Reading and discussion with Terry Wolverton

Sept. 30, 7 p.m.
San Diego City College International Book Fair
San Diego City College
1313 Park Blvd., San Diego, CA 92101
http://www.sdcitybookfair.com

Wednesday, September 16, 2009

some truths behind "you lie"

People—at least Jimmy Carter and some talking heads on NPR, whom I’ve been listening to during vast stints of data entry at work—have been saying that Joe Wilson’s “You lie” call-and-response moment was racist, that no congressperson would have been so comfortable shouting down a white man.

That might be true. I don’t know Joe Wilson, so I can’t say what was going through his subconscious at that time. I never thought that Obama’s election was proof that racism in America was over, but it’s been nice to see that—after the media’s initial “Oh my god, we elected a black guy!” squeal (I squealed too)—coverage has been mostly about his policies, and occasionally about his dog. His job is too busy and important to get bogged down in questions of symbolism, even if he serves as and was partially elected as a symbol.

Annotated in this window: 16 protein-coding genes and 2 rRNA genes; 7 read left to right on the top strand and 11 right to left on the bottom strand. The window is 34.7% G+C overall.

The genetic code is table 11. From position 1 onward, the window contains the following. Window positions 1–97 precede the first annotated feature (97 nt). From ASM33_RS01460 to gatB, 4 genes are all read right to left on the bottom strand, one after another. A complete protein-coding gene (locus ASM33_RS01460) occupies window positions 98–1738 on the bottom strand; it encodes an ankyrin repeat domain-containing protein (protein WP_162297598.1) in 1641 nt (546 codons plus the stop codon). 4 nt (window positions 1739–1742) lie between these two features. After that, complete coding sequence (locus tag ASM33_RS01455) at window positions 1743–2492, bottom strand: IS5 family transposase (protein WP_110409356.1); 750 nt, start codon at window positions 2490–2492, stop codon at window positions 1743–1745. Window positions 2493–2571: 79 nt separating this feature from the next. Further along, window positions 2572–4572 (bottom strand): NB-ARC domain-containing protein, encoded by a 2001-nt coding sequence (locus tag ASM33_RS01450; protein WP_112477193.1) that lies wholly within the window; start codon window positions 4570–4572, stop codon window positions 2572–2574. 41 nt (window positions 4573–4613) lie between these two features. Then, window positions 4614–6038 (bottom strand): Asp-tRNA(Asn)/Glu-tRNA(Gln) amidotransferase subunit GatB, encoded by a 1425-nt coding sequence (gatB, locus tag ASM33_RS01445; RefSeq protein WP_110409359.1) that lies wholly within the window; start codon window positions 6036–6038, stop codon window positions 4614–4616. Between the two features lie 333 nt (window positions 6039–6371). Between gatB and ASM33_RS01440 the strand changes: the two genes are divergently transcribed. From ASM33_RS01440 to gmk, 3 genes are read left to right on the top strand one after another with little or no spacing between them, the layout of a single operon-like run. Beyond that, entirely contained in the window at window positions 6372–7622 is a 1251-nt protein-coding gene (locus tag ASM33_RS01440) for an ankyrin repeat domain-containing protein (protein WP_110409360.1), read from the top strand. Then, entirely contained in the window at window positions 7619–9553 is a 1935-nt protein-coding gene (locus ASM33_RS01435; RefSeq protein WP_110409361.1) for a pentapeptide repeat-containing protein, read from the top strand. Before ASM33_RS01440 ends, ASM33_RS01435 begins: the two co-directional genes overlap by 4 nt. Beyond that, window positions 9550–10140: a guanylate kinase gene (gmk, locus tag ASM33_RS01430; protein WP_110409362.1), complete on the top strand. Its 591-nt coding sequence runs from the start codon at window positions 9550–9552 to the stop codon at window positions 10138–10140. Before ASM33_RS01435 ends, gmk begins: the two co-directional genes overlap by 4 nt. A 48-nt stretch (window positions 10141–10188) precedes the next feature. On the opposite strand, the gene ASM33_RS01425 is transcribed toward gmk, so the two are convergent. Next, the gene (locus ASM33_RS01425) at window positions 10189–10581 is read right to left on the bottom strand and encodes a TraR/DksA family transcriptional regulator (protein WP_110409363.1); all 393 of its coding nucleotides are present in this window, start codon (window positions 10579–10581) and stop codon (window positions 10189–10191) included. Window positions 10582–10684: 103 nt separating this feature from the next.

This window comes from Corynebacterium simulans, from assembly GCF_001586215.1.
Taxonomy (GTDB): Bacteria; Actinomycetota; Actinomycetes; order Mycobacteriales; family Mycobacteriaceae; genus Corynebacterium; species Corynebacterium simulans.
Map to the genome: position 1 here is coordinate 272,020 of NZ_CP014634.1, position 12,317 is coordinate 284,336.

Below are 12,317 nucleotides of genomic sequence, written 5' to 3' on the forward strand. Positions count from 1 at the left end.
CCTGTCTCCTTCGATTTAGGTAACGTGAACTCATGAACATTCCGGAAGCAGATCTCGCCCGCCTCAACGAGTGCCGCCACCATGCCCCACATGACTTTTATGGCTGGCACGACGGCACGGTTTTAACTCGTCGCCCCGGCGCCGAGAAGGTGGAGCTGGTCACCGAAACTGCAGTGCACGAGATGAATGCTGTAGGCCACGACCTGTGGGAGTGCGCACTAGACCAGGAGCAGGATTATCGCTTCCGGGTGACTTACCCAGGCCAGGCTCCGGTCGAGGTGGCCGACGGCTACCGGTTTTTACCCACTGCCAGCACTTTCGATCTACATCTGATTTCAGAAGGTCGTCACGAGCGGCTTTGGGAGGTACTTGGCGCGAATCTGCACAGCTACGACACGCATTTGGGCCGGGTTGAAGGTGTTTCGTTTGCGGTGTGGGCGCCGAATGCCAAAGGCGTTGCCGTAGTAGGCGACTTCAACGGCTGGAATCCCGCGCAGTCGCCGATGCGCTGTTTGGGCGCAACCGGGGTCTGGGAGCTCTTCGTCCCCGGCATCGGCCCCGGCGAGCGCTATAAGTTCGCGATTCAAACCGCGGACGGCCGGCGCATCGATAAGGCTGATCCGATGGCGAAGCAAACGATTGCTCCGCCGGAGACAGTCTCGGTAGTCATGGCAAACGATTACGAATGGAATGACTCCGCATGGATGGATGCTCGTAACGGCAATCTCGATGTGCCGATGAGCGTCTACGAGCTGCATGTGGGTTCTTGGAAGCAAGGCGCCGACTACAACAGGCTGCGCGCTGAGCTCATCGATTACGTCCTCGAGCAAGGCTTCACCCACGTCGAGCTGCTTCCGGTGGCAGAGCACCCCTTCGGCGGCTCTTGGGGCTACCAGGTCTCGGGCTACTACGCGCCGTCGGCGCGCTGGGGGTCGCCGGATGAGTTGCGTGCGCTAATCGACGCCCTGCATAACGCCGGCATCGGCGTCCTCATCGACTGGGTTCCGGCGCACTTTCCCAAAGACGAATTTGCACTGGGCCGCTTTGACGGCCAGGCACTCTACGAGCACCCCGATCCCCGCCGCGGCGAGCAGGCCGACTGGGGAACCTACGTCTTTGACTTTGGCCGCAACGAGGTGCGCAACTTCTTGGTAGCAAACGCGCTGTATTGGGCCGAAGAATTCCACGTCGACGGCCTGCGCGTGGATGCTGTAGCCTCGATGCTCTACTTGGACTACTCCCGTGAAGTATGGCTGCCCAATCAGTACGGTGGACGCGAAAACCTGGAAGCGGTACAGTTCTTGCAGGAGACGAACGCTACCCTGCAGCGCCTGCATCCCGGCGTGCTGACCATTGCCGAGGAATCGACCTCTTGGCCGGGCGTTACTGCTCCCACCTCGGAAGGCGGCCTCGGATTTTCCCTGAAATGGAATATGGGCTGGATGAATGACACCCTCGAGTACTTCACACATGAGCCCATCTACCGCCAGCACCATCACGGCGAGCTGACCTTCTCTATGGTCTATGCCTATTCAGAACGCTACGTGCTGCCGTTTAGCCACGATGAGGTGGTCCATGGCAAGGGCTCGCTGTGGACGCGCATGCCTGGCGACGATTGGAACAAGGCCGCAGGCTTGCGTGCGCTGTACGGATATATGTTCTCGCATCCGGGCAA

But I keep waiting for someone to talk about where the racism in Joe Wilson’s comment was really directed. Remember, it was in response to Obama’s claim that his health care proposal wouldn’t cover undocumented immigrants. While the form Wilson’s comment took is debatably racist, its content seems blatantly so. The fact that politicians (Obama included) are in such a hurry to show that they’re against providing health care for undocumented immigrants strikes me as completely racist.

Knowing what a monumental hurdle it will be just to cover American citizens, I’m not so na├»ve as to think it would be easy or even possible to invite another big group of people onto our creaky, leaky, patched-together life raft of a health care system. But could we at least admit that shoving them back into the water is a shitty thing to do? If the vast majority weren’t poor and non-white, I think we might be more like, “We’ll try to pick you up on the next boat, ‘kay?” We wouldn’t shove and then thump our chests about it.